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Friday, February 24, 2012

Fwd: The Total Collapse

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From: The Total Collapse <no-reply@thetotalcollapse.com>
Date: Thu, Feb 23, 2012 at 2:20 PM
Subject: The Total Collapse
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The Total Collapse

US, France, UK, Turkey, Italy prepare for military intervention in Syria

Posted: 23 Feb 2012 06:12 AM PST

Despite public denials, military preparations for intervention in the horrendous Syrian crisis are quietly afoot in Washington, Paris, Rome, London and Ankara. President Barack Obama is poised for a final decision after the Pentagon submits operational plans for protecting Syrian rebels and beleaguered populations from the brutal assaults of Bashar Assad's army, DEBKAfile's Washington sources disclose.

This process is also underway in allied capitals which joined the US in the Libyan operation that ended Muammar Qaddafi's rule in August, 2011. They are waiting for a White House decision before going forward.

In Libya, foreign intervention began as an operation to protect the Libyan population against its ruler's outrageous crackdown on dissent. It was mandated by UN Security Council. There is no chance of this in the Syrian case because it will be blocked by a Russian veto. Therefore, Western countries are planning military action of limited scope outside the purview of the world body, possibly on behalf of "Friends of Syria," a group of 80 world nations which meets for the first time in Tunis Friday, Feb. 24, to hammer out practical steps for terminating the bloodbath pursued by the Assad regime.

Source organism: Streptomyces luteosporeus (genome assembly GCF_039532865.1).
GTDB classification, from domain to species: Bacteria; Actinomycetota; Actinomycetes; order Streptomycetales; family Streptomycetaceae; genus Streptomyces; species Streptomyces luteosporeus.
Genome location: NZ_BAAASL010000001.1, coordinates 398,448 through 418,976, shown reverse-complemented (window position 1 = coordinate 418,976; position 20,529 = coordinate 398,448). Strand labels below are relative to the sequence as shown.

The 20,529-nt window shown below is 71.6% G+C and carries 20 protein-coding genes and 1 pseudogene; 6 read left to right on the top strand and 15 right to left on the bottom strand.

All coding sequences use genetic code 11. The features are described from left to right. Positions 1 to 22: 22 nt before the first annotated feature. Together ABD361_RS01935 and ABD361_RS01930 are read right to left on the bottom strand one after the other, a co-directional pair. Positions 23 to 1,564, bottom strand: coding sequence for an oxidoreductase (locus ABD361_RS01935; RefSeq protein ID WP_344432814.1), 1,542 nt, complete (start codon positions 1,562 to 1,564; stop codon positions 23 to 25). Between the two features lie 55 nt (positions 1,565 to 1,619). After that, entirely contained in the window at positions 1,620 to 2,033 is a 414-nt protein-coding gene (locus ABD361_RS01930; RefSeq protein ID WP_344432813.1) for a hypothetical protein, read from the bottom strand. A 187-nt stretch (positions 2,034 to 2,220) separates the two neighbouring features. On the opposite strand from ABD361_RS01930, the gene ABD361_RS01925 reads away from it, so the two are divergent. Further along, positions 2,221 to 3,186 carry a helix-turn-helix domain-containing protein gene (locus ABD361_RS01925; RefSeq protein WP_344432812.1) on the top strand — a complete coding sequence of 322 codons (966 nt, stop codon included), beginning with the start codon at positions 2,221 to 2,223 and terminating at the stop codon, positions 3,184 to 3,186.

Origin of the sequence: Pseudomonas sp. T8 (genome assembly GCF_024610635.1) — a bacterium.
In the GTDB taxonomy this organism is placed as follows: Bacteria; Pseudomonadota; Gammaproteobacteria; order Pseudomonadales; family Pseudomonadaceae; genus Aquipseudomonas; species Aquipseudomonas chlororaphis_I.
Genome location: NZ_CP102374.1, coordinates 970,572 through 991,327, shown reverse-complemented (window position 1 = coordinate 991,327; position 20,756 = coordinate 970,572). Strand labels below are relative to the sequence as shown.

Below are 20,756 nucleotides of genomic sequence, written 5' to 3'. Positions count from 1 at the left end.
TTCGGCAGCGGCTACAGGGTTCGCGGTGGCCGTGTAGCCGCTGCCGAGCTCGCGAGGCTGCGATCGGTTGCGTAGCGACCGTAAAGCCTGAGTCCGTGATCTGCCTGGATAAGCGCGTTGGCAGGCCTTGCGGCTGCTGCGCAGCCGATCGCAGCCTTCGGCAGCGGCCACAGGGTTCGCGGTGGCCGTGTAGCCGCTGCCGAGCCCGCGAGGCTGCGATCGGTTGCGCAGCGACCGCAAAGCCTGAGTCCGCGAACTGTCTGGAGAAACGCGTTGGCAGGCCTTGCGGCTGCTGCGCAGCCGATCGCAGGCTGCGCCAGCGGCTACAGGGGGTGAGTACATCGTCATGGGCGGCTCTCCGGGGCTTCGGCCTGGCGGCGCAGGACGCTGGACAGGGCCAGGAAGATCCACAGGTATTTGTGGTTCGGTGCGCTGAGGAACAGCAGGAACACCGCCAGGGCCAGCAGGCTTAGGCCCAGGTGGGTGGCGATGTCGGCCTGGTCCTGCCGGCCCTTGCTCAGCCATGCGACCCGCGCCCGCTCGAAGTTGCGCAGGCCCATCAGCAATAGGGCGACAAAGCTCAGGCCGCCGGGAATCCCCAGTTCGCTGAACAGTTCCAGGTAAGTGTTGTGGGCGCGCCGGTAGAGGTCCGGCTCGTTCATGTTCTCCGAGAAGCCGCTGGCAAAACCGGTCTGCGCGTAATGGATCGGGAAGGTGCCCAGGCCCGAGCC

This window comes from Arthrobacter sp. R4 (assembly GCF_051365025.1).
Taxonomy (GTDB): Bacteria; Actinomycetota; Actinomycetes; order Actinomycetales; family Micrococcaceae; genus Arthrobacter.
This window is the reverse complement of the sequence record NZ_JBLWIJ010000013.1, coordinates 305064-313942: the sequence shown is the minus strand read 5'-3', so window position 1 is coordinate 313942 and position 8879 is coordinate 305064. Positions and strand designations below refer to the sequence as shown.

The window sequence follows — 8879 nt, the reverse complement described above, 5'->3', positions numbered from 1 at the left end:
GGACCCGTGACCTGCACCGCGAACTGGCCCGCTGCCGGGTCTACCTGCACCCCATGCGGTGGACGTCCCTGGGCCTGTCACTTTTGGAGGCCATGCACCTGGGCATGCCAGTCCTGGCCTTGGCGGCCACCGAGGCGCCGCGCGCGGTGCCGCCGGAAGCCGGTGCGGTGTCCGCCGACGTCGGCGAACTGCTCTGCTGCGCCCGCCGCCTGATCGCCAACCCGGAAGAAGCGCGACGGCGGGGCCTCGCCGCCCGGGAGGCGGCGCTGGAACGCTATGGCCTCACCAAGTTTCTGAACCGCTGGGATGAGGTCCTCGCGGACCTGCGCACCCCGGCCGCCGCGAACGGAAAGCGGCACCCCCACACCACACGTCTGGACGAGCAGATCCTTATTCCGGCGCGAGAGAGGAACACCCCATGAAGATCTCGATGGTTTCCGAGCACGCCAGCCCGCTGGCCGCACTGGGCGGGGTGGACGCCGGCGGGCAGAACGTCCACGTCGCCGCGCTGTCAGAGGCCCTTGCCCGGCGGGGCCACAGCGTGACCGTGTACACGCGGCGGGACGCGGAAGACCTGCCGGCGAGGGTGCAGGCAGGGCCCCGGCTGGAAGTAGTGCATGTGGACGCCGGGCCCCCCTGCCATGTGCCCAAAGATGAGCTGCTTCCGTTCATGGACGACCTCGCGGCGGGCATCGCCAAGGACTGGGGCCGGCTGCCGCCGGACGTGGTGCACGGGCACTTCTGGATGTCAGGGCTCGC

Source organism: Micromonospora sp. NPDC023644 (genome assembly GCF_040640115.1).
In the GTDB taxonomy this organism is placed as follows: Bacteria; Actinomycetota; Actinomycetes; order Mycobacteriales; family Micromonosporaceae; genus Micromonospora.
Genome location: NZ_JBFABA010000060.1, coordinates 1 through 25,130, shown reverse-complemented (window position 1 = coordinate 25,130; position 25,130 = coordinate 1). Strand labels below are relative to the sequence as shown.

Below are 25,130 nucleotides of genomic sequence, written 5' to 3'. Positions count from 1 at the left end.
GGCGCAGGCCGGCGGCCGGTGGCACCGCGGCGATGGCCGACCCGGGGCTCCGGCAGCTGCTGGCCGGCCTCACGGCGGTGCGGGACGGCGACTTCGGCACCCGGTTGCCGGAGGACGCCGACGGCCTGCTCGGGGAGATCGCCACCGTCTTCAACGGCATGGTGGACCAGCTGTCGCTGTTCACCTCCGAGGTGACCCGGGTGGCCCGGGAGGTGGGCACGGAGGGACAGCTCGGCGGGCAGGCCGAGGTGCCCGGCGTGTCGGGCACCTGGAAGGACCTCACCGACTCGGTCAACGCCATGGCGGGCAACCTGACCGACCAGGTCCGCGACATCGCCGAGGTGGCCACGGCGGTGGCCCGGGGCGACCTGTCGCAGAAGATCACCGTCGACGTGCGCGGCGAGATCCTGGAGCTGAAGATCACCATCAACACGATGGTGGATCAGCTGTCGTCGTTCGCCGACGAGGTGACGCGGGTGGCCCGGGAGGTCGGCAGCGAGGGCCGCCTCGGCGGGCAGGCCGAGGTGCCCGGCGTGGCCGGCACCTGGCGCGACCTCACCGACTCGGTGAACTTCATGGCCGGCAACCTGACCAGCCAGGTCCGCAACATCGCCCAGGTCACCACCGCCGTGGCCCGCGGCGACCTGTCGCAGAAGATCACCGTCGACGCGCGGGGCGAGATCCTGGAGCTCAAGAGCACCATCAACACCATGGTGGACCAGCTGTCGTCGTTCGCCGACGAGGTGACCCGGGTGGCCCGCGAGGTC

The foreign ministers and senior officials – Russia has excluded itself – will certainly be further galvanized into action by the tragic deaths of two notable journalists Wednesday, Feb. 22, on the 19th day of the shelling of Homs.

Preparations for the event are taking place at the Foreign Office in London. Wednesday, Foreign Secretary William Hague said: Governments around the world have the responsibility to act…and to redouble our efforts to stop the Assad regime's despicable campaign of terror."

Hague pointedly said nothing about removing the Syrian ruler. Nor did he spell out the efforts need to stop the campaign of terror. DEBKAfile's military sources note that he left these issues open because a decision by President Obama about if and how the US will act is pending until the Pentagon submits operational plans to Commander-in-Chief Obama.

The US president is also waiting for Secretary of State Hillary Clinton's report on the mood at the Tunis conference. He wants to know in particular if Saudi Arabia, Egypt, Qatar and the UAR will support US-led Western intervention in Syria, both politically and financially.

The Sunday Times correspondent Marie Colvin and the French Figaro video-photographer Remi Ochik died Wednesday in the heavy shelling of a fortified building which housed Western journalists making their way into Homs under the protection of Syrian rebels. Three other Western journalists were injured. Western military sources reported Thursday that this undercover Western press center was maintained by the rebels in tight secrecy. The building was practically gutted by a direct hit, suggesting that Syrian forces located it with the help of advanced electronic measures.

Another Western source noted that the journalists covering the atrocities in Homs from this hideout used coded channels of communications protected by anti-jamming and anti-tracking devices. The Syrians must therefore have called on Russian satellites or advanced Iranian electronic systems to locate it.